"Is the murder of Menachem Stark a tragedy?" HOBB* inquired of me earlier this morning.
My husband's query was not a trick question but his way of testing my compassion and sanity, I suppose.
You see, ever since the body of Menachem Stark was discovered, charred, in a Great Neck gas station dumpster, I have been consumed with the story for it strikes me as an example of a single, dramatic and yes, tragic event that also functions as a portal into another entire world, hidden from view, characterized by murky goings-on.
If ever there was a recent, local true-life crime that resembled an episode of "Law & Order" it is the kidnapping and murder of Menachem Stark.
As on "Law & Order," details about the victim emerged during the very first phase of the murder investigation that appear to indicate that the deceased was less-than-unanimously beloved.
The most recent revelation, courtesy of The NY Daily News is that Stark's business partner, Israel Perlmutter, might be a suspect in the murder. Had this been an episode of the crime series you can bet that Perlmutter would have been introduced to viewers within the first few minutes after Stark's body was retrieved from the dumpster, grieving vocally, the last person one would suspect of committing such a heinous act.
Please understand, I am not making light of this case.
This is real life, a horrible and yes, tragic crime, that imitates art imitating life.
Over the past 48 hours, the blogosphere has exploded with musings, commentary and opinions on the murder of Menachem Stark, providing a beautiful case study for students of journalism, New York City and the Jewish community. The NY Post headline I wrote about yesterday has largely been criticized as insensitive and possibly anti-Semitic, sparking (in addition to other responses) a rally at Borough Hall yesterday.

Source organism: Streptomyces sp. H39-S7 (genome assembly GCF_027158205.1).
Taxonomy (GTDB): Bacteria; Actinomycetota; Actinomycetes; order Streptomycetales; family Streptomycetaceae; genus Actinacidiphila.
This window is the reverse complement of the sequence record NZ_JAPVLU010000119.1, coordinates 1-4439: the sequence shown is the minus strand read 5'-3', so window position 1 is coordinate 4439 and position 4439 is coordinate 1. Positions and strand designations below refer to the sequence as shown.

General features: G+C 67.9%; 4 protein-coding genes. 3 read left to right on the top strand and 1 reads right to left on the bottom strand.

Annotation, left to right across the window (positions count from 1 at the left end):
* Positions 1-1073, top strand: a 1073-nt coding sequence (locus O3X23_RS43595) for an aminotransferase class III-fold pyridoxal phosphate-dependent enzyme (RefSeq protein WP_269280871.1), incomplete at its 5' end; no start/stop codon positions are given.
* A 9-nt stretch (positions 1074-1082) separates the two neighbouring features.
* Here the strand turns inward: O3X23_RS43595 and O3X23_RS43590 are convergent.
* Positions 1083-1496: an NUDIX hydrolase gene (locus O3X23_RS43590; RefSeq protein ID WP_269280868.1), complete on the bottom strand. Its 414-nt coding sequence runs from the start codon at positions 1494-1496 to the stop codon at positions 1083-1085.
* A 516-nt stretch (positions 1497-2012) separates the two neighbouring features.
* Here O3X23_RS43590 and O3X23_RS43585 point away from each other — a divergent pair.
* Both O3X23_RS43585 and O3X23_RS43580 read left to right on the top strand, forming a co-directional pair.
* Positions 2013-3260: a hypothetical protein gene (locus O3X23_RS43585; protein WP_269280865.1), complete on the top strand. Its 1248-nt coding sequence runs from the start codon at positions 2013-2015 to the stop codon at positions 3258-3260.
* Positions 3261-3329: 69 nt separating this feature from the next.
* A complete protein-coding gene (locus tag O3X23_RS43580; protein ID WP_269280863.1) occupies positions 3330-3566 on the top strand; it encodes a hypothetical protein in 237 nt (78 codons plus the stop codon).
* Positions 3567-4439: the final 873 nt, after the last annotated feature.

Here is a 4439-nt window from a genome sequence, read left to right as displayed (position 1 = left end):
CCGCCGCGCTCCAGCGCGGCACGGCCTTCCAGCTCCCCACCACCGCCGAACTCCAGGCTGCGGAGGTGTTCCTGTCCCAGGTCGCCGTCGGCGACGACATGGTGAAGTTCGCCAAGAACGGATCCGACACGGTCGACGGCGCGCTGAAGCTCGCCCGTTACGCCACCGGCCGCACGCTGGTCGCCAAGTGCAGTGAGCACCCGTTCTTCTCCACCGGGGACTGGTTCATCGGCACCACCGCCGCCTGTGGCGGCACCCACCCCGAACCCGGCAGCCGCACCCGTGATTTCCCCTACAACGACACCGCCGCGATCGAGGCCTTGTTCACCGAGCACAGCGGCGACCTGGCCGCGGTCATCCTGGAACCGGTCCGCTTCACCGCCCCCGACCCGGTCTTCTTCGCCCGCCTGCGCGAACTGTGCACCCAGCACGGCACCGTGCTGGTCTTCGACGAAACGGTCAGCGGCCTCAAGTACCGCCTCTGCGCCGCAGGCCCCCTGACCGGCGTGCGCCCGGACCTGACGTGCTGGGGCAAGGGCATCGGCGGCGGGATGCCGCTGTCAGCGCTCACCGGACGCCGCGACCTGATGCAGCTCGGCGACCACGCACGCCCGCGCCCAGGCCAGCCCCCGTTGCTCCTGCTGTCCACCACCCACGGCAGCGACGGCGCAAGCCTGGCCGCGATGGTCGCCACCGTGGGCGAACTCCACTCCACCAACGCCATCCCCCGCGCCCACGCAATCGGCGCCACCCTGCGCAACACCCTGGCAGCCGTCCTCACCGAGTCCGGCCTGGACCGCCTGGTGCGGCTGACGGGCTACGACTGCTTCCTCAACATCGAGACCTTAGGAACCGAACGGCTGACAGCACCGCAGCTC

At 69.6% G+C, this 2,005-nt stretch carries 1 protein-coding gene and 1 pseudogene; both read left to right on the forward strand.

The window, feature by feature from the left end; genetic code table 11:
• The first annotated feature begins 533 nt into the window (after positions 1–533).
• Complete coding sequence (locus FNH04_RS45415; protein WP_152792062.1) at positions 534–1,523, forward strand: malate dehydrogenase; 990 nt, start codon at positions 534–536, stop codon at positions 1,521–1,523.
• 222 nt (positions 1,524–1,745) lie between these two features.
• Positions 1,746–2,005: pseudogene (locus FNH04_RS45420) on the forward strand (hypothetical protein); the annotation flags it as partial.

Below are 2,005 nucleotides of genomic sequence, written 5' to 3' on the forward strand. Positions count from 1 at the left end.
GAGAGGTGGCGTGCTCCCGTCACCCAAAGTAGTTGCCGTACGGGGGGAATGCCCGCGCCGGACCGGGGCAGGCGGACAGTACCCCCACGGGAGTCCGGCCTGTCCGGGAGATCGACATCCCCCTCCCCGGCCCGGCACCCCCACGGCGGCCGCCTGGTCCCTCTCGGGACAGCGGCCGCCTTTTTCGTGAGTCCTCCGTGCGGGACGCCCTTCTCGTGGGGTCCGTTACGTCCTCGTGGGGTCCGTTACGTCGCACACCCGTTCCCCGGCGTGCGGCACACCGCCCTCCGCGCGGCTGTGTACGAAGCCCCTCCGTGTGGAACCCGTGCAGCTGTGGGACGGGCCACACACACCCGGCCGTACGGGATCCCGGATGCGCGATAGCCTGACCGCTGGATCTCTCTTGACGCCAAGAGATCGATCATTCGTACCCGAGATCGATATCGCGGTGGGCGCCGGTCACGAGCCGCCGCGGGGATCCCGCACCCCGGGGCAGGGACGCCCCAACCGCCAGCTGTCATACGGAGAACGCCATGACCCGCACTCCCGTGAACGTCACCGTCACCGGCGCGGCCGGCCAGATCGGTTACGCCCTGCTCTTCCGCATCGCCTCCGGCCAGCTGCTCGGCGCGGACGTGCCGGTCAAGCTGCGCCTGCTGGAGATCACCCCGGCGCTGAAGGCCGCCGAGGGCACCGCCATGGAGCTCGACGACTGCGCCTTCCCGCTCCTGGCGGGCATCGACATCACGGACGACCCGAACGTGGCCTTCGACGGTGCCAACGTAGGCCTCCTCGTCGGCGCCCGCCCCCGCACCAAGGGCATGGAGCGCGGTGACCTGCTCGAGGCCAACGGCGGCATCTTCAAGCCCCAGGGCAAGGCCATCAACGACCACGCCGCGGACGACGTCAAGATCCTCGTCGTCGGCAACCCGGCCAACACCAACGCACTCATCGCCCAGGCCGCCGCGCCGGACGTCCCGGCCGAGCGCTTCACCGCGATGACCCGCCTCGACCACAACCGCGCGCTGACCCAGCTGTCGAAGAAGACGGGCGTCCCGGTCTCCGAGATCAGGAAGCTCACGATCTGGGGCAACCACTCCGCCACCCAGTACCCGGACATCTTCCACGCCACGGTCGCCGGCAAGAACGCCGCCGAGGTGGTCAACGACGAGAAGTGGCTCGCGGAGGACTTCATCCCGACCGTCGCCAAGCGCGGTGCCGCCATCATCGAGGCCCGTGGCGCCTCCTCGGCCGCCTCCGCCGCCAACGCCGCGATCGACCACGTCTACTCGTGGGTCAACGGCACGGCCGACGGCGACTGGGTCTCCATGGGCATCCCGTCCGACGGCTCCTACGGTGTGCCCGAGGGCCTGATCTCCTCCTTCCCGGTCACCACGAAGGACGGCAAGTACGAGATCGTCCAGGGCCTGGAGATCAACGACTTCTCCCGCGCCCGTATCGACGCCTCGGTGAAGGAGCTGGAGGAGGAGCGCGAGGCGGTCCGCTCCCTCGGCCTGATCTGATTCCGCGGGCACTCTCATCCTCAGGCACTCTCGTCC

Family and friends of Menachem Stark have rushed to his defense in print, claiming that he was a good and charitable man. They have vehemently countered claims that he was -- as portrayed elsewhere -- a slumlord and dishonest businessman with a paper trail of lawsuits behind him. They have, in fact, denied that he was anything less than the pillar of the community, a charitable, generous man.
Other writers, notably Jay Michaelson in the Forward and Shmarya Rosenberg in Failed Messiah, have countered that portrayal, noting the moral blindness of the Satmar community, outing the numerous allegations of Stark's unethical business practices, expressing bitter disappointment that there has been no acknowledgement that this murdered man might have been involved in activities that likely led to his death.
There have been allegations that this point of view is tantamount to a justification of Stark's murder.
There has been a call for respect for a man who cannot defend himself.
There has been outrage and disgust at the invocation of the Shoah and the suggestion that the crime was anti-Semitic in nature.
There have been impassioned conversations on Facebook and in the tangible, three-dimensional world about the meta-story... through a Jewish lens.
"A tragedy?" I repeated, incredulous that my husband even needed to ask. "Yes. A huge, gigantic, horrifying tragedy. A father is gone. A husband is gone. A brother and son and friend is gone. There is enough tragedy to go around for miles."
HOBB and I had an intense staring contest for about a minute. He, too, is consumed with the story, writing about it through a different lens. His reportage has been different from my own. And perhaps his point of entry is different as well.
As for me, I believe that compassion can coexist with the quest for justice.
Menachem Stark's murderers need to be found and brought to justice.
He did not deserve to be killed, burned and left in a dumpster. His family did not deserve this pain.
An investigation is underway. Yes, the NY Post headline was in extreme poor taste...but I am betting that there is more than a grain of truth to allegations that Menachem Stark had a long list of people with ample motive to want him dead.
This is real life, not a television show.
And though the Satmar community is far removed from my own, I still feel a collective, Klal Yisrael fellowship, a deep connection to this unfolding drama. It may appear that I stand on the sidelines but as a Jew -- even a liberal Upper West Side Jew -- I am at the epicenter of the story, as we all are.
And that is why the stakes are so high.
The first order of business is to find Menachem Stark's killers and the motive for this crime. And if this investigation also reveals a complex web of corruption or criminality within the Satmar community, let us hope that there is the tikkun of truth-telling and teshuva.
*Husband of Bungalow Babe